A new study has researched Facebook posts and concluded that women speak more assertively than men on the popular social networking site.
Most men with any experience of the fairer sex would agree with Rudyard Kipling’s famous line, “That the Female of Her Species is more deadly than the Male.” Just as famously, Shakespeare DIDN”T Say, (it was William Congreve), “Heaven has no rage like love to hatred turned, Nor hell a fury like a woman scorned”, usually paraphrased as “Hell hath no fury like a woman scorned’. If these literary giants have been proposing these theories since the seventeenth century, surely this new study’s finding shouldn’t be shocking news to any of us.
The study was conducted by psychologists and computer science researchers from Australian, US and UK Universities. They analyzed the language used in the status updates of over 15,000 users since 2009. They were looking for any differences between behavioral habits online versus real life and their conclusion is that there clearly is some variance. All users agreed to make their data available, so don’t worry, unless you gave permission, they haven’t been trawling through your Facebook history, which I am sure we all have things that would make us cringe now.
This finding runs counter to most traditional psychological studies that have found men, in general, tend to display more dominant and assertive behavior.
Is this a brave new era for the female species? Women are now holding top jobs at Fortune 500 companies, indeed, there may even be a female president, CEO of the United States if you will, by next January. Does this mean that this is an early indication of how things are going? Margaret Kern, a University of Melbourne senior lecturer, and one of the authors of the study, said “It could be a historical shift we are seeing,” and went on to state “Women are in more leadership roles now, and could be using more domineering language accordingly.”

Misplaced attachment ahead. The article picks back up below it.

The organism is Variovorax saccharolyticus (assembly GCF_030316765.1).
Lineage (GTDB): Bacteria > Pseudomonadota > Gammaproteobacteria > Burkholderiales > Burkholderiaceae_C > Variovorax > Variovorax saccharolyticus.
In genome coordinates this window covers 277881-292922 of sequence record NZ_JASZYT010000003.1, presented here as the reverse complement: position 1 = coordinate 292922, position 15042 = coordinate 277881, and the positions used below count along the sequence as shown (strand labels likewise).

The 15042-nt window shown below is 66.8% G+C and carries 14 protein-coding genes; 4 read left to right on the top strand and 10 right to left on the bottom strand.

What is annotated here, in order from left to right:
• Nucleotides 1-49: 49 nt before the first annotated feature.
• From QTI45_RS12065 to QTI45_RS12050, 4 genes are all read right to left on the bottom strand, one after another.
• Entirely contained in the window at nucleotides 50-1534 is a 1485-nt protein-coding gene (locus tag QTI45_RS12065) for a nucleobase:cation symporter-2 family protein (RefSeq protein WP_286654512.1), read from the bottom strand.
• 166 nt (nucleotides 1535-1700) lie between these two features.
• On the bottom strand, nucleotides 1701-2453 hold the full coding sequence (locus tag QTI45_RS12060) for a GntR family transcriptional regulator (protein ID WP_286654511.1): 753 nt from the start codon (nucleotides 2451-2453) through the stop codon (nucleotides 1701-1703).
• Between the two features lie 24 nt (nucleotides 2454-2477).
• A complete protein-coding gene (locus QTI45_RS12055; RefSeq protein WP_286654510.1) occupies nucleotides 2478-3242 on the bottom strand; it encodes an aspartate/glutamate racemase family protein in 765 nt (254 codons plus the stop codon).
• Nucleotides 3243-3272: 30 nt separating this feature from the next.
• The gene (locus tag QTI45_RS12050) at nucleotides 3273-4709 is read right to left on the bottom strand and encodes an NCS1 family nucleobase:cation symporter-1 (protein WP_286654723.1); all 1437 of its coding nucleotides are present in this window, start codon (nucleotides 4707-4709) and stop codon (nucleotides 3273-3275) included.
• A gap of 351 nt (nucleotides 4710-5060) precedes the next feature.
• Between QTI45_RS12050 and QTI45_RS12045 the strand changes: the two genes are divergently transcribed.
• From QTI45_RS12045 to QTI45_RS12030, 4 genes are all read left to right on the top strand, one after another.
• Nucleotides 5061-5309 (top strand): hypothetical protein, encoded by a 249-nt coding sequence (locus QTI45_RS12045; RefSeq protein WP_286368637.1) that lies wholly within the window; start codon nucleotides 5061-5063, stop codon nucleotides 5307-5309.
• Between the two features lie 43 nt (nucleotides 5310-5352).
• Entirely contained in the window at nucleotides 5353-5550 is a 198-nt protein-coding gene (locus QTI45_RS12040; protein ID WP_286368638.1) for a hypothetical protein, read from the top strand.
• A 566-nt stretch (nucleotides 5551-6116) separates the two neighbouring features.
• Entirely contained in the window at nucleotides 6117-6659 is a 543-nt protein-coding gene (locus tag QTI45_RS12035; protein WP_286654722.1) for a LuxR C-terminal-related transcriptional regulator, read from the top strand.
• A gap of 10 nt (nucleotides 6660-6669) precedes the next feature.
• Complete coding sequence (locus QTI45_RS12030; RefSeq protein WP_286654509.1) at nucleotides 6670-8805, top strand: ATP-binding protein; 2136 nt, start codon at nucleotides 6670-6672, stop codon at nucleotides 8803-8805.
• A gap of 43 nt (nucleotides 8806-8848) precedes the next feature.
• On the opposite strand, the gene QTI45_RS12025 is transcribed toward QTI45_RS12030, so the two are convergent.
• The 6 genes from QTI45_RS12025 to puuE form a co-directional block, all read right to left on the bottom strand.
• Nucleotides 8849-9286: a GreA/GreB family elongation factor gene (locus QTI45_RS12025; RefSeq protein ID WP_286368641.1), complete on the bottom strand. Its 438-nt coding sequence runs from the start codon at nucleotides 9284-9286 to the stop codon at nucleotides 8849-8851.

Or, is Facebook behavior an anomaly to wider social interactions? Perhaps women are no more assertive in “off line” situations, but the nature of Facebook provides a unique platform that leads to this increased assertiveness. Most of the exchanges on Facebook are with friends (connections), and it has been shown that power dynamics and less strong among peers. The assertiveness was seen more in posts containing words such as “dance”, “club” and “party” and these topics were discussed more often by women than their male counterparts.
Other more generally accepted norms were also shown to be true. Women also have a tendency to use softer and warmer language, as had been expected.
This is just the beginning for this field of research. As social media continues to become a greater and greater part of all our lives, it is interesting to analyze the behavior that it brings. We have all read about the faceless internet trolls, people hiding behind anonymity and writing hateful bile, when in face-to-face interactions they probably wouldn’t say boo to a goose.
Facebook doesn’t have the anonymity, (unless using a fake account, which is becoming harder due to increased verification tools), but a person’s actions somehow seem less accountable when typed into their device. Twitter is another area ripe for further investigation, as well as other social media behemoths like Instagram. “Each platform creates its own language,” Kern commented, and we await with interest any further findings.